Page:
Colombian connectedness and commerce

11 December 2010

For a Columbian the family is one of the most important things in life and one thing that has not changed. However having recently arrived in Bogota I am amazed how the country has really changed since I was last in Columbia more than 20 years ago.
Hi tech goodies are stacked high in the shops and for a mere £1.50 you can equip yourself with a local SIM card and buy a mobile phone for £10 to stay in contact with your family and friends. Competition in the telecoms sector provides plenty of consumer advantages. One of the other benefits is widespread wifi so that I can continue to send off my blogs.
On the other hand most of the beer consumed in Columbia is under the control of South African Breweries (SAB) and therefore there is less choice although aguadiente (a clear white fluid) and rum appear to be popular and are drunk by the bottle, but will guarantee you a sore head the following day.
We are now in the beautifully preserved old town of Villa de Leyva in the mountains north of Bogota, complete with cobblestones and whitewashed houses. All I can hear from our hotel balcony surrounded by the most exquisite plant display are the frogs, crickets and a few dogs barking in the night air. The place is somewhat magical and we’ve just enjoyed a beer in the main plaza watching the sun go down over the mountains. The town has under 10,000 inhabitants and seems frozen in time since 1572 when it was founded, although we are lucky arriving midweek as it’s very popular with the Bogotan weekenders.
What has struck me about this town is the care and attention to detail that the shopkeepers have put into their shops. Each shop has beautiful displays of local handicrafts, jewellery, leather and woolen goods and every shopkeeper greets you with a large beaming smile and a friendly greeting. The streets are squeaky clean and adorned with impressive Christmas lights. There is a pride in the town which we also found in the nearby friendly mountain town of Zipaquira. This town is famous for its enormous underground cathedral built out of a salt mine where the tour also includes the option of going into the mine, trying your hand at mining some salt and letting off some dynamite which was very exciting.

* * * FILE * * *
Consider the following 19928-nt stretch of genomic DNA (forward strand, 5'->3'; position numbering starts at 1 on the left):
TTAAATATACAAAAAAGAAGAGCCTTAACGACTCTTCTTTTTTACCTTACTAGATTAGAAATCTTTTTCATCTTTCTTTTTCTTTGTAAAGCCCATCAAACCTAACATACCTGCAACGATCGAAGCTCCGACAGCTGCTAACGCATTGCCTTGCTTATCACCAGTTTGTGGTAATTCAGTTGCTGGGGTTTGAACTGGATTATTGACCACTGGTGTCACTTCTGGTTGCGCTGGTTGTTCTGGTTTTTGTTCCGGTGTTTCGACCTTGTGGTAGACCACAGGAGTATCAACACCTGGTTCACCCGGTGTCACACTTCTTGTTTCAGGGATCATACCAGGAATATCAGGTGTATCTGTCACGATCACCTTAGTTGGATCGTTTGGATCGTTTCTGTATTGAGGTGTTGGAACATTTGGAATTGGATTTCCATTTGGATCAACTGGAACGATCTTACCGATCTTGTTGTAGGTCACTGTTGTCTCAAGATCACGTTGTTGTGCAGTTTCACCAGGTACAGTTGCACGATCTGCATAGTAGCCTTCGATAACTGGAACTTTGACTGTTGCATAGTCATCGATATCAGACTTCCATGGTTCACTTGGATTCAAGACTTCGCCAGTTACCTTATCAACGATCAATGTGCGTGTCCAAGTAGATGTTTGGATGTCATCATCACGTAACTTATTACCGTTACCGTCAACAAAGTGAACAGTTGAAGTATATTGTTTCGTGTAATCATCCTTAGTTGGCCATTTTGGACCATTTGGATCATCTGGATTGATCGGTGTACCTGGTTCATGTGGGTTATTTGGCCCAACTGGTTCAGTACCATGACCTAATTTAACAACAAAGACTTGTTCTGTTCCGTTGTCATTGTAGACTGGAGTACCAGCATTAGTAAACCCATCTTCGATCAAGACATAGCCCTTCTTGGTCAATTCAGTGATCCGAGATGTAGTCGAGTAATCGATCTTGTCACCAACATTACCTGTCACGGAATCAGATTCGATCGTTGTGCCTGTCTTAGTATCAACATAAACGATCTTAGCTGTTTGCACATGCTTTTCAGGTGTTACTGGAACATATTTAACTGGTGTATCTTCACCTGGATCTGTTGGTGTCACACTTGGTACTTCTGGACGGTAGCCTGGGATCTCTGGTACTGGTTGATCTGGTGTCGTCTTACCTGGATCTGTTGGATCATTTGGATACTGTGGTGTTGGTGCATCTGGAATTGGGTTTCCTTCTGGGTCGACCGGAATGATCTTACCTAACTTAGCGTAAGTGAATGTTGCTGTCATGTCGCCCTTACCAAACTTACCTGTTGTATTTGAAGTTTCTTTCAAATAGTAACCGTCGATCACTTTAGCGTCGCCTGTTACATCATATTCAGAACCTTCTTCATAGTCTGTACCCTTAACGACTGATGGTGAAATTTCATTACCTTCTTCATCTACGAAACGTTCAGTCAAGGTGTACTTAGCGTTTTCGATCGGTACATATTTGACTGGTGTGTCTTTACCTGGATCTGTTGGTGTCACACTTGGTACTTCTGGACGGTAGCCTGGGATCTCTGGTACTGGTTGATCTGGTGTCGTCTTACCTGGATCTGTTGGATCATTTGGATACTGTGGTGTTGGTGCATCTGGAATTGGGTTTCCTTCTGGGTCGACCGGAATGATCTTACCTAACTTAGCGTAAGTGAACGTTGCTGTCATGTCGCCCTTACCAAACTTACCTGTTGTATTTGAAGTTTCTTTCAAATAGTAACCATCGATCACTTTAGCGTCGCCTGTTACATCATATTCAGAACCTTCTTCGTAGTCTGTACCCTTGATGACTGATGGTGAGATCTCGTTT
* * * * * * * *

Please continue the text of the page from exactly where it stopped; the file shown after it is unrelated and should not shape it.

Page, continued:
I am relieved to see that the headlines of the national press here are not full of murders unlike our trip to Venezuela last winter where they have over 19,000 murders a year. Instead the floods on the coast dominate the news. They have displaced almost 2 million people and left approximately 250 dead and have probably been largely unreported in the UK press.
Interestingly on approaching the town we passed several army tanks on alert with men inside them on duty and plenty of police. The town feels very safe and yet the country still has to show the strength of its arms to keep out the Farc guerrillas who now reside in the border areas with Venezuela, considered off limits to tourists.
I was somewhat surprised this year when visiting the World Travel Market (considered the biggest tourist event of the year) not to see Columbia represented. However my arrival at Bogota airport helped to explain why Columbia cannot cope with too many additional tourists until it has sorted out its airport as it took us 2 hours to get through immigration.
All in all this trip promises to be a memorable one and first impressions are very favourable. The Columbian people are some of the friendliest I have met and they appear to really understand what tourists want. I reckon that London’s tourist industry could learn a lot from them and I totally understand why Lonely Planet put Columbia in its list of top 10 countries to visit. You should come and visit.    
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